Easy ways to lower your gas bill

Steps you can take to lower your gas bill, reduce your gas use, and make your home more energy efficient for all seasons.

Johanna Newmann, monkeybusinessimages, Dennis Schroeder, U.S. Navy | Used by permission
Jordan Hamrick
Jordan Hamrick

Former Utility Watchdog Campaigner, Illinois PIRG

Cold weather means increased gas heating bills. Additionally, four major gas utilities in Illinois recently raised their rates so your bill will likely be higher than it was in previous years. However, there are easy steps you can take to lower your gas bill and make your home more energy efficient.

Step 1: Understand how your home uses energy

You can get a home energy audit or assessment to learn where in your home you are using the most energy and where the most energy is getting wasted. A professional energy auditor will do a complete walkthrough of your home and run a few tests to determine what things can be fixed so you can save money. Peoples Gas, North Shore, Ameren, and Nicor offer a free energy assessment for qualifying customers or you can receive a tax credit through the Inflation Reduction Act for an energy audit. 

Step 2: Reduce your gas use

One of the changes made in the recent gas rate hikes is that a higher percentage of your bill will be based on how much gas you use. This means your winter bills will tend to be higher than before, and summer bills lower. It also gives you the opportunity to better control your bill by reducing the amount of gas you use.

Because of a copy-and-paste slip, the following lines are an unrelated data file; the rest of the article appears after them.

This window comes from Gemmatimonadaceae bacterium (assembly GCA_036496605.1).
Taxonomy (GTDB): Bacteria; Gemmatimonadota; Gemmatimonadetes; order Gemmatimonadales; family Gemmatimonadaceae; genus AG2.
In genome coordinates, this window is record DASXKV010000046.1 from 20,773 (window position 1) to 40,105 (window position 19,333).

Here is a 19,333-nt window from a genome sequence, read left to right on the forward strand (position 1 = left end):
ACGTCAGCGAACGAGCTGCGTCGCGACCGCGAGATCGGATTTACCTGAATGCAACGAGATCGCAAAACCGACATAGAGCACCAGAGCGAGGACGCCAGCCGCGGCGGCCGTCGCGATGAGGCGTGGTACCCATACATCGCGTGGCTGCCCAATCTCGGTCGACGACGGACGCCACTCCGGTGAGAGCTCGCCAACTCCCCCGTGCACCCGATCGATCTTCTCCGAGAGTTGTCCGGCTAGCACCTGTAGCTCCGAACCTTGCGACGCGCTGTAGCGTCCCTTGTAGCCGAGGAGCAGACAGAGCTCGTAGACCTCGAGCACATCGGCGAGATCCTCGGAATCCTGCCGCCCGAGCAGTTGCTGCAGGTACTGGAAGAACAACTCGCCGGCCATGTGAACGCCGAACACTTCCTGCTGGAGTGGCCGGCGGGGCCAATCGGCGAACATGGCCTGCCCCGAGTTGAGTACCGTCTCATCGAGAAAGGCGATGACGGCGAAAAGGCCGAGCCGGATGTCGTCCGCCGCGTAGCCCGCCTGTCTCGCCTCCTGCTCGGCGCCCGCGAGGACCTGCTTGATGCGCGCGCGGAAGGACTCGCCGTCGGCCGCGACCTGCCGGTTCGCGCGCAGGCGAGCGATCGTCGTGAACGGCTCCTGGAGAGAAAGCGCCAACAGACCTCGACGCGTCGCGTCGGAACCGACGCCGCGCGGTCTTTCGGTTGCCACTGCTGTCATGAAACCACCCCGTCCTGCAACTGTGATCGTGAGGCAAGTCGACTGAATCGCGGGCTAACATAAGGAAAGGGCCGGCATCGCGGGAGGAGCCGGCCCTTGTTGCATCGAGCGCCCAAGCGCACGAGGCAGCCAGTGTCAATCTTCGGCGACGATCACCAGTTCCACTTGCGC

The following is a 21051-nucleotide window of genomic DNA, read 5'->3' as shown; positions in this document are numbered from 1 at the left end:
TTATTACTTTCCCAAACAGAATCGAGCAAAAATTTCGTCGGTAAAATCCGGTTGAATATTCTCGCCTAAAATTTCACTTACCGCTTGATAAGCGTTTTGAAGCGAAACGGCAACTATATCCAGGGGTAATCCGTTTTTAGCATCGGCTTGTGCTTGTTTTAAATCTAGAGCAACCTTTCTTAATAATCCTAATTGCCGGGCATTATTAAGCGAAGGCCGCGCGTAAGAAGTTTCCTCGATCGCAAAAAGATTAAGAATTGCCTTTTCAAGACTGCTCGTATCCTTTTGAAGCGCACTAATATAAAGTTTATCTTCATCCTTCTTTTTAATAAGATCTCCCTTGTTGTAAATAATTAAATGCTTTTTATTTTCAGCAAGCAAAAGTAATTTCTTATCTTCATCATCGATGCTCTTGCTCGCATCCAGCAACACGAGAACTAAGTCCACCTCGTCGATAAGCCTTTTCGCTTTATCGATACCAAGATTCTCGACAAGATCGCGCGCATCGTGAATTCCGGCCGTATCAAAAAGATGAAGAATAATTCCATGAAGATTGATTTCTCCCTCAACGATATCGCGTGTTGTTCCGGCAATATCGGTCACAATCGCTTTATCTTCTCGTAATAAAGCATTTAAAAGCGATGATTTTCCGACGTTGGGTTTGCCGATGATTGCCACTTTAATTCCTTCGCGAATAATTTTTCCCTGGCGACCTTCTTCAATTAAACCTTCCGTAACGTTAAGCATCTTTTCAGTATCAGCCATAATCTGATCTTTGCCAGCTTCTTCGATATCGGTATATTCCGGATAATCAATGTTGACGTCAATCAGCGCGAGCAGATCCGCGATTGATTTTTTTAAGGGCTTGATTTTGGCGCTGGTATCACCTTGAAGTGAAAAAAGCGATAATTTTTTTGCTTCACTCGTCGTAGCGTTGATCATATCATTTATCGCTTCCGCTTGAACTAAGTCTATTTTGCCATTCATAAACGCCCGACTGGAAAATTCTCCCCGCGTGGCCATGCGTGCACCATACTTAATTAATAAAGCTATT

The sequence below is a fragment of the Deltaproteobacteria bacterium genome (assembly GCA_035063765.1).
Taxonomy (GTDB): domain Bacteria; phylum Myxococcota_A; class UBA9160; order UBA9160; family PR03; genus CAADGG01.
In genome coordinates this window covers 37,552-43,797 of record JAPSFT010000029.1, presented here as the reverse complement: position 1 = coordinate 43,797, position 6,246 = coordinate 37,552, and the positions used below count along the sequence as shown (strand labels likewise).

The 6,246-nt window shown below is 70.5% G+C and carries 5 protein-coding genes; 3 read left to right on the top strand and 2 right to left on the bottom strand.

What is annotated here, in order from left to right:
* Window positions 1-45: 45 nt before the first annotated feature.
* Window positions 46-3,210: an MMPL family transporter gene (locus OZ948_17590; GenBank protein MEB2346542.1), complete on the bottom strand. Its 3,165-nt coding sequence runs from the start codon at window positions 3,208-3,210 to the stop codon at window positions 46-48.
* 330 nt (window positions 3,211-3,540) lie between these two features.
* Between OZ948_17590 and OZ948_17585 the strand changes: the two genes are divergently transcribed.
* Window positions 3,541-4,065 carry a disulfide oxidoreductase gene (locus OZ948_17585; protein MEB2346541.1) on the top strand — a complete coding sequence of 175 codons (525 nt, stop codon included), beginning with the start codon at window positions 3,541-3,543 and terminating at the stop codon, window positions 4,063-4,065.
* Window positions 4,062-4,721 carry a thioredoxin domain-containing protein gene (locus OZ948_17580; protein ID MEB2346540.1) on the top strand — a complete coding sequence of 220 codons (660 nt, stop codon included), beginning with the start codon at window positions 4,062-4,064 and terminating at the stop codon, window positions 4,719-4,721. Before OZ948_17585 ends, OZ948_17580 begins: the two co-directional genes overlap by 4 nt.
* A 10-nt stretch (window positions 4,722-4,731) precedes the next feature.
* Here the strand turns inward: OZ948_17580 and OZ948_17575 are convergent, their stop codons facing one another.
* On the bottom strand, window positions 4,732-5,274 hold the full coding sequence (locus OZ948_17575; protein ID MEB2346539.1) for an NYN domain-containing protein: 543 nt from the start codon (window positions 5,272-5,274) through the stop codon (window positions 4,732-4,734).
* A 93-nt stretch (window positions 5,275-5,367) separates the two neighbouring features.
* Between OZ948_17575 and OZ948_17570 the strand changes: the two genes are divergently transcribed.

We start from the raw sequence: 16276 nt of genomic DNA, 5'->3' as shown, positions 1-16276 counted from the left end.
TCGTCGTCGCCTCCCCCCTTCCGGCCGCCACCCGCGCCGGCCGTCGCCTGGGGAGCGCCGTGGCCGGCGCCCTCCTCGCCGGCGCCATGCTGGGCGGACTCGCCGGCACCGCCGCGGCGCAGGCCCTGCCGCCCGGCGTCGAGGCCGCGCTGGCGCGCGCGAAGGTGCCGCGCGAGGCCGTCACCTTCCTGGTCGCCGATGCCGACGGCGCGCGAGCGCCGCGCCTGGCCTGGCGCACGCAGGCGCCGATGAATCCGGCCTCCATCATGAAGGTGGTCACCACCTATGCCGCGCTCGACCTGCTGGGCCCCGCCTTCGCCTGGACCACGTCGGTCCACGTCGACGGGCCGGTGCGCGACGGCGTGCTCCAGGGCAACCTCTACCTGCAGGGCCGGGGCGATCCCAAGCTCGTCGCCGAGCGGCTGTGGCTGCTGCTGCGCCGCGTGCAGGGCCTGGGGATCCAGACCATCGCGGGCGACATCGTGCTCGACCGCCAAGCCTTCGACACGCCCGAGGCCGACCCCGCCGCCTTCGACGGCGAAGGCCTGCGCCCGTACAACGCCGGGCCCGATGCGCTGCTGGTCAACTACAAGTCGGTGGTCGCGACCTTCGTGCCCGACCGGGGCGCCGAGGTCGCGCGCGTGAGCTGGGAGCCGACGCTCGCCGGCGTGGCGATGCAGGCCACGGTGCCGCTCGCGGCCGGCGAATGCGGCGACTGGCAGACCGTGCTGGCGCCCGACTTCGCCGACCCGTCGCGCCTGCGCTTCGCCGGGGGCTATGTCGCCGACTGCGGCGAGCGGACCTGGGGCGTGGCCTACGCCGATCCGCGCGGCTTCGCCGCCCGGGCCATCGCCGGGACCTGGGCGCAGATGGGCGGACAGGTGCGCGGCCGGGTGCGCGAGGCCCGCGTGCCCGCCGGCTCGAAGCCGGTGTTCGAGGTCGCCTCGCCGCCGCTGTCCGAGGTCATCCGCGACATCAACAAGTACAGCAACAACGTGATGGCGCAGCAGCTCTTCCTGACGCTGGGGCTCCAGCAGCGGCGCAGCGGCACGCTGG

• Turn down your thermostat when you are sleeping or away from home. Programmable thermostats allow you to schedule when you want the temperature to change without you worrying about it. There are rebates available for smart thermostats to help further cut heating costs.
  • Check your water heater temperature. In most households, 120 degrees is a sufficient temperature to heat water, saving you money and energy compared to higher temperatures.
  • Wash your clothes in cold water and skip the drying cycle. A washing machine spends 90% of its energy to heat water and line-drying or rack-drying takes no energy at all. You can do the same for your dishwasher.

Step 3: Weatherize your home

Not all of the heat you pay for stays in your home. You can decrease the amount of energy wasted by weatherizing your home. The Illinois Home Weatherization Assistance Program (IHWAP) helps low income residents improve their home’s energy efficiency through air sealing, appliance repair, insulation improvement, etc.

  • Weather strips can be placed around doors and windows as a relatively cheap way to seal leaks that allow heat to escape.
  • Insulate your water heater and hot water pipes
  • Install double pane or storm windows.
  • Clean and change the filters in your HVAC system at least every six months. This will increase the efficiency of your system and improve indoor air quality.

Step 4: Invest in electric and energy efficient appliances

When you need to replace an appliance, opt for an electric and energy efficient appliance. The Inflation Reduction Act of 2022 offers consumers tax credits and discounts on more than a dozen types of energy-saving purchases. Rewiring America has an easy-to-use online calculator to help you determine how much you can get back or save on qualifying purchases.

If you are not ready to purchase a full electric range, you can purchase an induction cooktop so you can reduce some of your cooking with gas. ComEd offers rebates for several electric appliances, including induction cooktops.

There is a lot that each of us can do to reduce our energy use. Many of these practices will also help you save on cooling costs in the summer. Encourage your neighbors, family and friends to make changes as well. 


Jordan Hamrick

Former Utility Watchdog Campaigner, Illinois PIRG